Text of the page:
Fox News host Tucker Carlson, once called "literally our greatest ally" by neo-Nazi website The Daily Stormer, will give the 2018 Roy H. Park Distinguished Lecture for the UNC School of Media and Journalism.
According to UNC
, Carlson "will share his insights on today's political landscape, including candid commentary on the latest insider political news out of Washington, D.C." during the April 12 lecture, which is free and open to the public.
It's a choice that seems bound for backlash on a largely liberal campus recently embroiled in protest — whether that backlash is a reaction to Carlson's politics or the idea of a cable news commentator delivering a journalism school lecture. That said, past
Roy H. Park Distinguished lecturers
have not shied away from opinion (or controversy). Roger Ailes, the late, disgraced chairman
and CEO of FOX News, had the honor in 2012 and conservative commentator Charles Krauthammer in 2007. Carlson will be the fifth Fox News-affiliated person to deliver the lecture since 2012.
The announcement comes after the passage of a free speech policy on all UNC campuses that establishes sanctions for students and faculty who substantially interrupt speakers. Last year, students protested an appearance by former Trump advisor Sebastian Gorka.
Carlson is the host of Carlson Tucker Tonight, among the Fox News channel's most watched shows. He took over the slot from host Bill O'Reilly, who was begrudgingly forced out
amid a slew of sexual harassment allegations.
A news release from UNC says Carlson "burst on the broadcast scene with a reputation as conservatism's bright young wit" and quotes commentator James Carville's assessment that Carlson is "one of the world's great contrarian." UNC touts Carlson as a "veteran political commentator," finalist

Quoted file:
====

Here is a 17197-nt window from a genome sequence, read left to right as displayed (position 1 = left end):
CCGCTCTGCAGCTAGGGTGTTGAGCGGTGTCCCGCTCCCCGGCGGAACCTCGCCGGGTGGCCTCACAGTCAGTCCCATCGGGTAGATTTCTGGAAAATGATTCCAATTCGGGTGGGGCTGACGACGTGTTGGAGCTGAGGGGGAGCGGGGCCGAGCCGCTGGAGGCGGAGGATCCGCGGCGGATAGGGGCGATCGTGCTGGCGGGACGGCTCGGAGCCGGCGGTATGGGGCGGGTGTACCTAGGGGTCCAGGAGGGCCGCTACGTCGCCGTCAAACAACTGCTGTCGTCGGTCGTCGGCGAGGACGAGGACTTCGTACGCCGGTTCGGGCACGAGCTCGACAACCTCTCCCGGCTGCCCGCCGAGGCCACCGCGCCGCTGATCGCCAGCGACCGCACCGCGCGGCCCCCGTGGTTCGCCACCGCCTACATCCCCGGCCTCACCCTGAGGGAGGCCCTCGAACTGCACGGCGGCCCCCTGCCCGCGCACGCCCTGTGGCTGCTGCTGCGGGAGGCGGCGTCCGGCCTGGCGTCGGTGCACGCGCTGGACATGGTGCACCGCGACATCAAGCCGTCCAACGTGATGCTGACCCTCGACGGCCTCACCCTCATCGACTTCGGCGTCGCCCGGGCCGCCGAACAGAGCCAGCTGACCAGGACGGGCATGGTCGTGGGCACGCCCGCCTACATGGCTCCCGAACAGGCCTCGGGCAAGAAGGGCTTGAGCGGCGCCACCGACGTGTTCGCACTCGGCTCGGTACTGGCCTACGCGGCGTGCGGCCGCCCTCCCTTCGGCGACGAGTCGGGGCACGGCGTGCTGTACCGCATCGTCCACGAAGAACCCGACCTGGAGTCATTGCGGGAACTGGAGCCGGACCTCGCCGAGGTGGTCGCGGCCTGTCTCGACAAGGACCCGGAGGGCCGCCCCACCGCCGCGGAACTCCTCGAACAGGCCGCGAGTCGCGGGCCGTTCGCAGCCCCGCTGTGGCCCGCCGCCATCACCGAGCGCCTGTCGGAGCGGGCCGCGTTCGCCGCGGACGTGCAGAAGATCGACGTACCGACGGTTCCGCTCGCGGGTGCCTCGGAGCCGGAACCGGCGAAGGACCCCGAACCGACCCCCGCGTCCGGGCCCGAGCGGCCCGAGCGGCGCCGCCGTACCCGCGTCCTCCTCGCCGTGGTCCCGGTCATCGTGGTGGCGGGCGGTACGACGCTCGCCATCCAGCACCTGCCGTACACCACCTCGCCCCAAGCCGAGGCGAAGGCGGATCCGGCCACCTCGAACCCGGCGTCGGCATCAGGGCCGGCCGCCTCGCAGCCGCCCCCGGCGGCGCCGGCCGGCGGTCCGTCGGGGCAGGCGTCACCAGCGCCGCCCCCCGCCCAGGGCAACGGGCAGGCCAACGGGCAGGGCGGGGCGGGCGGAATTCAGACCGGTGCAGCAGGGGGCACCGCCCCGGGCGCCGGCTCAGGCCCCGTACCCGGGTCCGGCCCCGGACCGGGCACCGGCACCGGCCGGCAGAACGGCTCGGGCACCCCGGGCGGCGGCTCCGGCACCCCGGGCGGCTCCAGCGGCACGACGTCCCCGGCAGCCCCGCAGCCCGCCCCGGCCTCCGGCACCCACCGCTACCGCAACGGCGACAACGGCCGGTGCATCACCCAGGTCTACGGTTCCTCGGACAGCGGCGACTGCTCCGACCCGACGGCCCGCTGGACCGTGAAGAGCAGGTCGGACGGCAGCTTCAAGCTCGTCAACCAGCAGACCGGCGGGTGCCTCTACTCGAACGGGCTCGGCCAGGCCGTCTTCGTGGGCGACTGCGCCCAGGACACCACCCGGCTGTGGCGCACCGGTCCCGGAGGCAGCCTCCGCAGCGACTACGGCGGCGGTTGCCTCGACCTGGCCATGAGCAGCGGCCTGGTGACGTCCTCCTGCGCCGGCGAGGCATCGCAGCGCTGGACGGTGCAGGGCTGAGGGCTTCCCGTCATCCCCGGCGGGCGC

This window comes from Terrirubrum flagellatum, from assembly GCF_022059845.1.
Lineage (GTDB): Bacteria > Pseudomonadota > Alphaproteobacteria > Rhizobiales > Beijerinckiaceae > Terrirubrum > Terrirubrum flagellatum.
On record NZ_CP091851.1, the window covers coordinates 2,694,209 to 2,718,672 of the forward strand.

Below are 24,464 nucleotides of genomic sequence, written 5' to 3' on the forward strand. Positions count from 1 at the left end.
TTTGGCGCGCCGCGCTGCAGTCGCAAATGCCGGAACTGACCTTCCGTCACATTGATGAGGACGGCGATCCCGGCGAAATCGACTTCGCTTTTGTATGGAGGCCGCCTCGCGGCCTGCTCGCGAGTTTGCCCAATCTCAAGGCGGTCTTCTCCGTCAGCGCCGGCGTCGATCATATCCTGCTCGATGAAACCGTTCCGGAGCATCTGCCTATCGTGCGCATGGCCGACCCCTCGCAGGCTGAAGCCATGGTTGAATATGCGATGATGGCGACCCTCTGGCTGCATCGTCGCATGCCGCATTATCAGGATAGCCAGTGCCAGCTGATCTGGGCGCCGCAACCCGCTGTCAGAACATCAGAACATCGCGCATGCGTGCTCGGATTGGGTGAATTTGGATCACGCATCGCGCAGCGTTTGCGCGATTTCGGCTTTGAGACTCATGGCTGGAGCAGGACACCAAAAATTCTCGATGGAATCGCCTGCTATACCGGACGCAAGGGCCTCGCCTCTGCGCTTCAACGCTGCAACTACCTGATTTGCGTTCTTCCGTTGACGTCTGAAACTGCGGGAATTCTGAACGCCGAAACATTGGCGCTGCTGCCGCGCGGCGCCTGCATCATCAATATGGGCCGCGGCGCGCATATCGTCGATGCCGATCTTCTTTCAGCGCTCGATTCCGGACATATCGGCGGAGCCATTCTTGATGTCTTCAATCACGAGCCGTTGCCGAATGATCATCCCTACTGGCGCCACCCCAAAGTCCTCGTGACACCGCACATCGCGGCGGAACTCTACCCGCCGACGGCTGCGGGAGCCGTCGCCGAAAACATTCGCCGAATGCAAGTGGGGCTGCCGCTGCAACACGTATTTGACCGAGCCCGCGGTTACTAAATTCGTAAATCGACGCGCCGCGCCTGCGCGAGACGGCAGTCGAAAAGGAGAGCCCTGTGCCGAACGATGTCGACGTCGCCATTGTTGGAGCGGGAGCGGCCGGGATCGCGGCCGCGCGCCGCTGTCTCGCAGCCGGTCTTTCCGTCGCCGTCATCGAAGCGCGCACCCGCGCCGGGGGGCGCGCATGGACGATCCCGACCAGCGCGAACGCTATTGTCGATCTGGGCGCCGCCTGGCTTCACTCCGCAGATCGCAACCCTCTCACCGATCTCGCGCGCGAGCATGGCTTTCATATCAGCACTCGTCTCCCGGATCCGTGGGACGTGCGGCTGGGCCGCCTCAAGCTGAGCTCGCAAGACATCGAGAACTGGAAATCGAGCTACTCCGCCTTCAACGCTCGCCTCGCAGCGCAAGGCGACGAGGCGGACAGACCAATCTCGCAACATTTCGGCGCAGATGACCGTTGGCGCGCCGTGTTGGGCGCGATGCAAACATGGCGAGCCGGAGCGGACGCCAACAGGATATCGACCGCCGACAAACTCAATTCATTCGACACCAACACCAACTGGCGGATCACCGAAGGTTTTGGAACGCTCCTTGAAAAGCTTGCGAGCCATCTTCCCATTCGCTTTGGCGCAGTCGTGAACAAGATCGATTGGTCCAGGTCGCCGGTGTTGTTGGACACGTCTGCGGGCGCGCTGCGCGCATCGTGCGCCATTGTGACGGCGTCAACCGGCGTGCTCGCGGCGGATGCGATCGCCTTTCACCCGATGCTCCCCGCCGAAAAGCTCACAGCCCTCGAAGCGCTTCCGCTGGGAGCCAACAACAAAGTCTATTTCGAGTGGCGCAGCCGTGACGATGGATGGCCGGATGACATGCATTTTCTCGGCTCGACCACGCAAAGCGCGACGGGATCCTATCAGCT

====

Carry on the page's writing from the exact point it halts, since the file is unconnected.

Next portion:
for a National Magazine Award. columnist for New York and Reader's Digest magazines, contributor to The New York Times and The Wall Street Journal, and co-founder of The Daily Caller news site.
Carlson has gained a reputation as a favorite cable news host of white supremacists, for his hard-line rhetoric on immigration, often setting his sights on sanctuary cities and "race baiters" on the left.
Carlson has been criticized for defending
the "It's Okay to Be White" posters that cropped up in schools and other places last year in a campaign started and promoted by white supremacists. More recently
, he drew fire for a segment on immigration with Canadian commentator Mark Steyn, in which Carlson says it's "bewildering" for "people who grew up here" to see a growing Hispanic population, and describes immigrants as "people who snuck into our country and are demanding rights and money."
Carlson's lecture at UNC is free, but registration is required. The lecture will be followed by a moderated conversation with associate professor Daniel Kreiss, students Jordan Fieulleteau, Kelsey Mason and Haley McDougal.